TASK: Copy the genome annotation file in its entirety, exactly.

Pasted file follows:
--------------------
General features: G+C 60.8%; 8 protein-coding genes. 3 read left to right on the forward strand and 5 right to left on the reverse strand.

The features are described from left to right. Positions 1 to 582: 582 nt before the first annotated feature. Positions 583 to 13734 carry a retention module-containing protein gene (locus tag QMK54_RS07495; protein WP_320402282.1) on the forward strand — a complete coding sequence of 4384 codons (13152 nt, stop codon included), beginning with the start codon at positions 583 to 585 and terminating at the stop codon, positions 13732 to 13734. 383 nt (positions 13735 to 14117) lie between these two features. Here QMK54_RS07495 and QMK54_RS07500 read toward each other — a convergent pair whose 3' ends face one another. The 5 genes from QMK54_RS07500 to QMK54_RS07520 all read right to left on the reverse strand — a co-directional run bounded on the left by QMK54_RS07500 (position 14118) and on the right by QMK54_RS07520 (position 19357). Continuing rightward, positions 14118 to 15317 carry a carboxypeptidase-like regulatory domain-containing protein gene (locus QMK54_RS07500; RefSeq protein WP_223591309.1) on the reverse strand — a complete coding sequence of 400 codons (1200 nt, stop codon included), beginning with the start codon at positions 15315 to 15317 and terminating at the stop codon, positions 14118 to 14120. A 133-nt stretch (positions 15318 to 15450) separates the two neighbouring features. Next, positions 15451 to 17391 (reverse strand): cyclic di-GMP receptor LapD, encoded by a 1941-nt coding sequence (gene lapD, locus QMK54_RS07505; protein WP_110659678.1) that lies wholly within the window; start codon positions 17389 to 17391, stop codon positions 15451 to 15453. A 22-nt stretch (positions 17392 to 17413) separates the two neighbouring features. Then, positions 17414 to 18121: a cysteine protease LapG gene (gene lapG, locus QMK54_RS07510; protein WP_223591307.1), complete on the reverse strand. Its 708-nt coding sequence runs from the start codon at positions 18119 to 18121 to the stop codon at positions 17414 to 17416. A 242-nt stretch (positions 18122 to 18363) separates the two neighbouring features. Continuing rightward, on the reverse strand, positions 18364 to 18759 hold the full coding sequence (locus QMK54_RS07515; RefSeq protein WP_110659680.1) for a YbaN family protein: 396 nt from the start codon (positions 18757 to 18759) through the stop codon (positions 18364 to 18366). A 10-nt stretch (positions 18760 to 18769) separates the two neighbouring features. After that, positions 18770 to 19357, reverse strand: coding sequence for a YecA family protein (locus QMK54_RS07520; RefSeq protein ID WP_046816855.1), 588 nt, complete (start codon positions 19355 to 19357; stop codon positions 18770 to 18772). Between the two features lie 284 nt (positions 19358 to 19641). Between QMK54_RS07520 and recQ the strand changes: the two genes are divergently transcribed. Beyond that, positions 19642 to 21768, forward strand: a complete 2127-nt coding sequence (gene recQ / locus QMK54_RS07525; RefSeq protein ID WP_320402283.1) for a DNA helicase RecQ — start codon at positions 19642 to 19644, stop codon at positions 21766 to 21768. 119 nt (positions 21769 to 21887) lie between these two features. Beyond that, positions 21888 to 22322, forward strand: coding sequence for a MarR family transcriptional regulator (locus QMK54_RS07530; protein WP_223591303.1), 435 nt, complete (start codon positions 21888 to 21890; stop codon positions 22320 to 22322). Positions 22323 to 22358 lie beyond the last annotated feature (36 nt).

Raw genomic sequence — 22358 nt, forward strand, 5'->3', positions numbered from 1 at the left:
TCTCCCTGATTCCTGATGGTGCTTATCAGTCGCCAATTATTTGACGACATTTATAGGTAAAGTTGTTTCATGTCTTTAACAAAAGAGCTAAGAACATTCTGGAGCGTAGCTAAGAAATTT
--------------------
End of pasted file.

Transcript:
General features: G+C 60.8%; 8 protein-coding genes. 3 read left to right on the forward strand and 5 right to left on the reverse strand.

The features are described from left to right. Positions 1 to 582: 582 nt before the first annotated feature. Positions 583 to 13734 carry a retention module-containing protein gene (locus tag QMK54_RS07495; protein WP_320402282.1) on the forward strand — a complete coding sequence of 4384 codons (13152 nt, stop codon included), beginning with the start codon at positions 583 to 585 and terminating at the stop codon, positions 13732 to 13734. 383 nt (positions 13735 to 14117) lie between these two features. Here QMK54_RS07495 and QMK54_RS07500 read toward each other — a convergent pair whose 3' ends face one another. The 5 genes from QMK54_RS07500 to QMK54_RS07520 all read right to left on the reverse strand — a co-directional run bounded on the left by QMK54_RS07500 (position 14118) and on the right by QMK54_RS07520 (position 19357). Continuing rightward, positions 14118 to 15317 carry a carboxypeptidase-like regulatory domain-containing protein gene (locus QMK54_RS07500; RefSeq protein WP_223591309.1) on the reverse strand — a complete coding sequence of 400 codons (1200 nt, stop codon included), beginning with the start codon at positions 15315 to 15317 and terminating at the stop codon, positions 14118 to 14120. A 133-nt stretch (positions 15318 to 15450) separates the two neighbouring features. Next, positions 15451 to 17391 (reverse strand): cyclic di-GMP receptor LapD, encoded by a 1941-nt coding sequence (gene lapD, locus QMK54_RS07505; protein WP_110659678.1) that lies wholly within the window; start codon positions 17389 to 17391, stop codon positions 15451 to 15453. A 22-nt stretch (positions 17392 to 17413) separates the two neighbouring features. Then, positions 17414 to 18121: a cysteine protease LapG gene (gene lapG, locus QMK54_RS07510; protein WP_223591307.1), complete on the reverse strand. Its 708-nt coding sequence runs from the start codon at positions 18119 to 18121 to the stop codon at positions 17414 to 17416. A 242-nt stretch (positions 18122 to 18363) separates the two neighbouring features. Continuing rightward, on the reverse strand, positions 18364 to 18759 hold the full coding sequence (locus QMK54_RS07515; RefSeq protein WP_110659680.1) for a YbaN family protein: 396 nt from the start codon (positions 18757 to 18759) through the stop codon (positions 18364 to 18366). A 10-nt stretch (positions 18760 to 18769) separates the two neighbouring features. After that, positions 18770 to 19357, reverse strand: coding sequence for a YecA family protein (locus QMK54_RS07520; RefSeq protein ID WP_046816855.1), 588 nt, complete (start codon positions 19355 to 19357; stop codon positions 18770 to 18772). Between the two features lie 284 nt (positions 19358 to 19641). Between QMK54_RS07520 and recQ the strand changes: the two genes are divergently transcribed. Beyond that, positions 19642 to 21768, forward strand: a complete 2127-nt coding sequence (gene recQ / locus QMK54_RS07525; RefSeq protein ID WP_320402283.1) for a DNA helicase RecQ — start codon at positions 19642 to 19644, stop codon at positions 21766 to 21768. 119 nt (positions 21769 to 21887) lie between these two features. Beyond that, positions 21888 to 22322, forward strand: coding sequence for a MarR family transcriptional regulator (locus QMK54_RS07530; protein WP_223591303.1), 435 nt, complete (start codon positions 21888 to 21890; stop codon positions 22320 to 22322). Positions 22323 to 22358 lie beyond the last annotated feature (36 nt).

Raw genomic sequence — 22358 nt, forward strand, 5'->3', positions numbered from 1 at the left:
TCTCCCTGATTCCTGATGGTGCTTATCAGTCGCCAATTATTTGACGACATTTATAGGTAAAGTTGTTTCATGTCTTTAACAAAAGAGCTAAGAACATTCTGGAGCGTAGCTAAGAAATTT